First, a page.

The New DVD Transfer by Criterion
If you were born in 1961, then I'm sure you all remember staying up late during the early to mid 1970s to watch the strange and frightening "Equinox", which would sometimes air on channel 9 in New York City. Equinox was, and still is, one of my favorite creepy classics from those long bygone days. Now Criterion Video has put out an amazing two-disc set of this film, which was kind of like the "Blair Witch Project" of it's day.
Actually the disc gives you two versions of the movie, because you see - Equinox was started in 1967 as a college film, then picked up and reworked by producer Jack H. Harris (The Blob, Dinosaurus) and then finally released in 1970. My old friend and fellow collector Eddie Shea saw the original 1970 release in the theatre with his brother and they remember being "scared as hell!" This is one of Eddie's favorite movies as well, and I believe he has the original poster in his collection. Ed has a wonderful memory for these things and his poster collection is one of the best in New York! Anyway, back to Equinox - Originally conceived as a student film, shot in 16mm and costing about a thousand 1967 dollars, Equinox was the brain child of animator and current Industrial Light & Magic chief Dennis Muren.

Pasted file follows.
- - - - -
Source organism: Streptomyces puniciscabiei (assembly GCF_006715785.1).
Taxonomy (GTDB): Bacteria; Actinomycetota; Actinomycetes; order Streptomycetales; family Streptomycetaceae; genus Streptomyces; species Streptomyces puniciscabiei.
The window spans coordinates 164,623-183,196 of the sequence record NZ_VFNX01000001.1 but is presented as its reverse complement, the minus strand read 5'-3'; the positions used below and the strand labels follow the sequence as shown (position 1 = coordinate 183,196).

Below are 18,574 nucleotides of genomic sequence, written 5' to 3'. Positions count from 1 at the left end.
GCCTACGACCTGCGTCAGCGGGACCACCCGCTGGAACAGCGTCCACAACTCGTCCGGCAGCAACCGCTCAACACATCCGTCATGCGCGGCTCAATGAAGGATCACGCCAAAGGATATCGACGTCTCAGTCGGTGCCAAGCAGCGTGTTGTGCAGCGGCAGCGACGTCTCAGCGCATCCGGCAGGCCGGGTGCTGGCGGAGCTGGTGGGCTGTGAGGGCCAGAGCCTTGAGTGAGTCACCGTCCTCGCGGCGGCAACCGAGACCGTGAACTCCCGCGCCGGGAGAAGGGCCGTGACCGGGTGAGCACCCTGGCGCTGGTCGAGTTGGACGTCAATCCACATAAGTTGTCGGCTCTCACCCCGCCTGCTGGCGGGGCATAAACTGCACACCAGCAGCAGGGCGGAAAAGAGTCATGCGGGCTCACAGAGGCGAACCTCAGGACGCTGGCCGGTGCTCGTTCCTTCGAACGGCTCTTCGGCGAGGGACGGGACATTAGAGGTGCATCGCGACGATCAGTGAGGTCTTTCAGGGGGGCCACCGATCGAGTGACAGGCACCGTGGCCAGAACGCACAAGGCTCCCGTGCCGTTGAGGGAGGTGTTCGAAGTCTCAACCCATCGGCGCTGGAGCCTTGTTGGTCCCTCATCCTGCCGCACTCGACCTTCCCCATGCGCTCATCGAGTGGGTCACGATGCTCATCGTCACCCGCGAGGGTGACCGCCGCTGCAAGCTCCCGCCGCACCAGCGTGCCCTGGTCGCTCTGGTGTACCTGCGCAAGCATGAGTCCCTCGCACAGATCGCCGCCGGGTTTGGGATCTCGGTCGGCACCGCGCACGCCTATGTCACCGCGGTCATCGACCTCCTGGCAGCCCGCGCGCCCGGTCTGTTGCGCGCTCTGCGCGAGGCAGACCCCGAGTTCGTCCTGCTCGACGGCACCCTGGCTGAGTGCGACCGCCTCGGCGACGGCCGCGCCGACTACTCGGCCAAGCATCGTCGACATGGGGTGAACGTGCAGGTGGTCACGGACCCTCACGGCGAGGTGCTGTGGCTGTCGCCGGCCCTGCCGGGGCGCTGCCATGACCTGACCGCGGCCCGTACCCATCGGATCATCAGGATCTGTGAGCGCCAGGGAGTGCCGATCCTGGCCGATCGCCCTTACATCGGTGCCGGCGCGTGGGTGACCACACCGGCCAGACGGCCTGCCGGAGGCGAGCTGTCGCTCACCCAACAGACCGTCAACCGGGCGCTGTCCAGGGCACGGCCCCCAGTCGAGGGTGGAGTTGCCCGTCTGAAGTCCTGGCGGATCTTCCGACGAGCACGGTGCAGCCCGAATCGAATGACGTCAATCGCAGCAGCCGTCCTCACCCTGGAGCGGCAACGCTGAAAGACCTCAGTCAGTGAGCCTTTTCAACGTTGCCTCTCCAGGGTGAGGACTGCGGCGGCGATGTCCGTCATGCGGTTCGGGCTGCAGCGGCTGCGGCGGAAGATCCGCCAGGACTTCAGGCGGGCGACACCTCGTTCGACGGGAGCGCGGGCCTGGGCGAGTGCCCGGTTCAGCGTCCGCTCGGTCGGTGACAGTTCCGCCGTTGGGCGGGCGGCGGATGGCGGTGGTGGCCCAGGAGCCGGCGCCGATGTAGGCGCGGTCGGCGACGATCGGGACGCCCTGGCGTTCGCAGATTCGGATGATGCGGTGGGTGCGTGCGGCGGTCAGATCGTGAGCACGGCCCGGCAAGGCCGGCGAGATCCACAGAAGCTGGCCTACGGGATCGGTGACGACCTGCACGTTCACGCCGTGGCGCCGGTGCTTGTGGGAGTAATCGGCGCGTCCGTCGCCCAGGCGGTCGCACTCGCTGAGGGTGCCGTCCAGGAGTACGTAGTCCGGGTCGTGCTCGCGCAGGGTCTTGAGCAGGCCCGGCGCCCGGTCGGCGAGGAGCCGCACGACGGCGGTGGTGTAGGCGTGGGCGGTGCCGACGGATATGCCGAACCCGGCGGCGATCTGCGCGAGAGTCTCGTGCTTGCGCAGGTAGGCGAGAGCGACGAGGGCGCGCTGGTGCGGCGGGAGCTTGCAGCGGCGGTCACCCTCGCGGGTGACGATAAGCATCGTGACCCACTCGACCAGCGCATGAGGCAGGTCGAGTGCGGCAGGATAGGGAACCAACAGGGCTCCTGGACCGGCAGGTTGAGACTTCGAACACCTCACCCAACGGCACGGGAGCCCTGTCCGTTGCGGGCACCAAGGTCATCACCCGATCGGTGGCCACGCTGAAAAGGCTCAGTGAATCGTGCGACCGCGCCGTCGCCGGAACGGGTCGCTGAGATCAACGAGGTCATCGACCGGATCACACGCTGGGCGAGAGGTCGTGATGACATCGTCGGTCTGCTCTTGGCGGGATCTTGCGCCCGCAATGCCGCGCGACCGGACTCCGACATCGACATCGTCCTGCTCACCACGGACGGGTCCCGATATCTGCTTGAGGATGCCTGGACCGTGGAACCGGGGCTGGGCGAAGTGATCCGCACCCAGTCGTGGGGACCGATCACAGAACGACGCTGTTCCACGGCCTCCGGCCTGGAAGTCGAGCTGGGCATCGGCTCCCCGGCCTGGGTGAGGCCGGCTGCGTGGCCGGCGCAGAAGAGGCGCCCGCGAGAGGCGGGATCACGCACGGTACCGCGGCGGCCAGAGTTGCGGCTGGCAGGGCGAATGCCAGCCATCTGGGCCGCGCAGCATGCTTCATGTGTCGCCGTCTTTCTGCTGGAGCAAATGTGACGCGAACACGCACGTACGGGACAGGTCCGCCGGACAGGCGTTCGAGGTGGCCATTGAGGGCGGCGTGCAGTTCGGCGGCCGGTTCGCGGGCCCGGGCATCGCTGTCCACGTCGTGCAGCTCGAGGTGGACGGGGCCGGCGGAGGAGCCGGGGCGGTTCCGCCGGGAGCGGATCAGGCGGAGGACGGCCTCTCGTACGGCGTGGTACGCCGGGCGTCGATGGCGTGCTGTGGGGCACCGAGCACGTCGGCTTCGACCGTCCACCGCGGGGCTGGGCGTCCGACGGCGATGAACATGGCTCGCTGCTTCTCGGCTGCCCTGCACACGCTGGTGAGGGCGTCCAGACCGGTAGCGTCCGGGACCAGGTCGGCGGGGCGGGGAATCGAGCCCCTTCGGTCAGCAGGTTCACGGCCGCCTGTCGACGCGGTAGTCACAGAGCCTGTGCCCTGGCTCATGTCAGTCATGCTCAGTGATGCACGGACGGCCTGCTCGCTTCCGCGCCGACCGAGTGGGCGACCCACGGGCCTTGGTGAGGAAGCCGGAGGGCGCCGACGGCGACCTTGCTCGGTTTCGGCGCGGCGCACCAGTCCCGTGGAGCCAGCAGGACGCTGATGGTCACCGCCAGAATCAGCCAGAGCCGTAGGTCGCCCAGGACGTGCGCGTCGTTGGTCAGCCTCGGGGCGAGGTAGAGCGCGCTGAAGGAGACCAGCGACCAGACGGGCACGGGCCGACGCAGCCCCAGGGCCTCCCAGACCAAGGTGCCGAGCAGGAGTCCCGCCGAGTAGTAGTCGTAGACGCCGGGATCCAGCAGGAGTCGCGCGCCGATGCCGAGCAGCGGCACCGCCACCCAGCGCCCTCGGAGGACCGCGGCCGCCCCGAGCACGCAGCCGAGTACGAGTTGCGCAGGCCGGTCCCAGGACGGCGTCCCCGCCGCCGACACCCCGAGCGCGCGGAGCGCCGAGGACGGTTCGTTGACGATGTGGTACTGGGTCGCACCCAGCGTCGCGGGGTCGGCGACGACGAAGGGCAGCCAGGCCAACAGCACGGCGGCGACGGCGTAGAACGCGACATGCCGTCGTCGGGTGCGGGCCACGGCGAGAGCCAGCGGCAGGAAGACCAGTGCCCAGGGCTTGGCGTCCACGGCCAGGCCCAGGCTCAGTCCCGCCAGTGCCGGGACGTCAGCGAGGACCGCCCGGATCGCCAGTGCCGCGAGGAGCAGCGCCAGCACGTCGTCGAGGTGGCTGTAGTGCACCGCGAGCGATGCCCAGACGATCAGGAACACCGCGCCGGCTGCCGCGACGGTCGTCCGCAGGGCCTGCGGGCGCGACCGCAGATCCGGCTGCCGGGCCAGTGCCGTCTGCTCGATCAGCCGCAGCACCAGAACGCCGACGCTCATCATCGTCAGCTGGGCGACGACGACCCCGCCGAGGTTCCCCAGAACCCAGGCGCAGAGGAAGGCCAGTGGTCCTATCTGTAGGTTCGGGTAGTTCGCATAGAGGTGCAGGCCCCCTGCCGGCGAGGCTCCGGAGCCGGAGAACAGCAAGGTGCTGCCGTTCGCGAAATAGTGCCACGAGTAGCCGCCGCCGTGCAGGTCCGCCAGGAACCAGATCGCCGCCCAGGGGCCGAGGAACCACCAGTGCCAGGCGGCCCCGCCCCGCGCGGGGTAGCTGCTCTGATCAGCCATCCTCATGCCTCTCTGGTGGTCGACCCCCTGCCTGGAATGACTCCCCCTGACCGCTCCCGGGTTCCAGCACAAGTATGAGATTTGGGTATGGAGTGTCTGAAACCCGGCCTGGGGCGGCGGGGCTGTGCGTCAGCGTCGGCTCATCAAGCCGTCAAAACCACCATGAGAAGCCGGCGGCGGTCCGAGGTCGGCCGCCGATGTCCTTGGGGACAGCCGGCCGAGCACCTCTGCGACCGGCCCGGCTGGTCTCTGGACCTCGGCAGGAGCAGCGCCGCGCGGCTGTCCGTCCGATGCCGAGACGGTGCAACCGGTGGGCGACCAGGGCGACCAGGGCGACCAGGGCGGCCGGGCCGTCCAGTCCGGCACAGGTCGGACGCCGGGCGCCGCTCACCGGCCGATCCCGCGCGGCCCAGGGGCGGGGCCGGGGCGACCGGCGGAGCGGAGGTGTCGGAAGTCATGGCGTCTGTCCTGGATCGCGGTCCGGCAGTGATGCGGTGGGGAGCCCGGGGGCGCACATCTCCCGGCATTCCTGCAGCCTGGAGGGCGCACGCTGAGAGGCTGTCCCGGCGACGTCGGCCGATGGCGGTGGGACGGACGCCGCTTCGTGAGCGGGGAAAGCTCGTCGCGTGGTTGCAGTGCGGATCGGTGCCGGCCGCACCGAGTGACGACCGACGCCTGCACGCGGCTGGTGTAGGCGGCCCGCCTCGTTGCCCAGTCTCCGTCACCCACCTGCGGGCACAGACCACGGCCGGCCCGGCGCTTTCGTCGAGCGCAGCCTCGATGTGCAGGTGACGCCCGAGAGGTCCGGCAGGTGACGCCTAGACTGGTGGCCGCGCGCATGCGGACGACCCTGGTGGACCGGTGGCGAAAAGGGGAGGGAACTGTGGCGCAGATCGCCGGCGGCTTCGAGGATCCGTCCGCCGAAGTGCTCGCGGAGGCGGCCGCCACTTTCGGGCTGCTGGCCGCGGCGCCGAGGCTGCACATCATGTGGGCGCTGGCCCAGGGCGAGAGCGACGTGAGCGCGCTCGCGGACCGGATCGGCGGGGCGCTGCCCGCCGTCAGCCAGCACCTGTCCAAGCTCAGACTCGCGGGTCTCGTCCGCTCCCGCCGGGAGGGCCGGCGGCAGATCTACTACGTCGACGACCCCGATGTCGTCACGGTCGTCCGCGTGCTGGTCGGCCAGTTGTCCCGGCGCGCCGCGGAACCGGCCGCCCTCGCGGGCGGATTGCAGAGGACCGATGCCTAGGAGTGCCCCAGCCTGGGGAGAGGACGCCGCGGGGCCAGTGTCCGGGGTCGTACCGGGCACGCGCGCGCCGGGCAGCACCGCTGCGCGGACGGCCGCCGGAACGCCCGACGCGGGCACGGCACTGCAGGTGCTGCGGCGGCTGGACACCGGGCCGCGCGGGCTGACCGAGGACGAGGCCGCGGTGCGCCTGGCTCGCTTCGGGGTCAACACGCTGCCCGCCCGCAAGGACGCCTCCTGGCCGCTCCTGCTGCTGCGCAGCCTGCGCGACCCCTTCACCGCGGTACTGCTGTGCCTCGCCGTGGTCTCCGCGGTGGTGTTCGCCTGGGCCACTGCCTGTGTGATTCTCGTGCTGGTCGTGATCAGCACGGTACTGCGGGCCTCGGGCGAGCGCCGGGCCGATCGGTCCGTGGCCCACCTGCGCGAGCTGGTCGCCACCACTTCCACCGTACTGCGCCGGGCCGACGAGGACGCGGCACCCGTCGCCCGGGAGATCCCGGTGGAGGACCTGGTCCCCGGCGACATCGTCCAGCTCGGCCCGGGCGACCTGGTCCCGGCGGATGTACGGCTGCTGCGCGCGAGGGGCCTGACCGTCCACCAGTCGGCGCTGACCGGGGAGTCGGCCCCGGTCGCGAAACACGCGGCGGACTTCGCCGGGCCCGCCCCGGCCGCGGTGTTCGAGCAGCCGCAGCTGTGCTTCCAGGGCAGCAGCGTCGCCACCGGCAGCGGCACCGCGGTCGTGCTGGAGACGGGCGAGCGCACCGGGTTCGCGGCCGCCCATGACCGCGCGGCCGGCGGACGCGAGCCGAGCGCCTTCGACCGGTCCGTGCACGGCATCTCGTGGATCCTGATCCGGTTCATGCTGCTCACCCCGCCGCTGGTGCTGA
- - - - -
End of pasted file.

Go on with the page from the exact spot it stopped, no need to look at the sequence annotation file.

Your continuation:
He was just a teenager at the time, but had been so inspired by the Ray Harryhausen films that he and some other special effects crazed friends decided to make a movie to show off their love of the genre. The film concerns the adventures of a group of young people who set out to find a missing college professor. They discover along the way, an ancient book of demonic verses that materializes terrifying creatures from the "Equinox" (or other dimensional world). While being very low budget, the movie is nonetheless quick-paced and maintains an atmosphere of dread and fear.
The animated monsters range from a huge blue ape-like giant called Taurus, to an octopus-like creature who is seen destroying a country cabin. For real nightmares, a flying devil monster is an animated terror not to be missed. The acting of course is a bit dismal, but it sort of lends a bit of reality to the goings on. The cast are unknowns and actually friends of Muren. The guy playing Jim for example is Frank Bonner, who later went on to play "Herb Tarlek" in "WKRP In Cincinnati." One of the cameramen is Ed Begley Jr. who of course became an actor on "St. Elsewhere" and other films.
What keeps this film going though is the special visual effects by people like Muren, and including animator David Allen - who animated most of the monsters, Jim Danforth - who did some wonderful matte paintings and the use of forced perspective photography, which gave certain scenes a strange look and feeling. Equinox is one great film and I recommend it to any of those kids who remember staying up way past their bedtime and tuning in to the nightmares always waiting for us on television.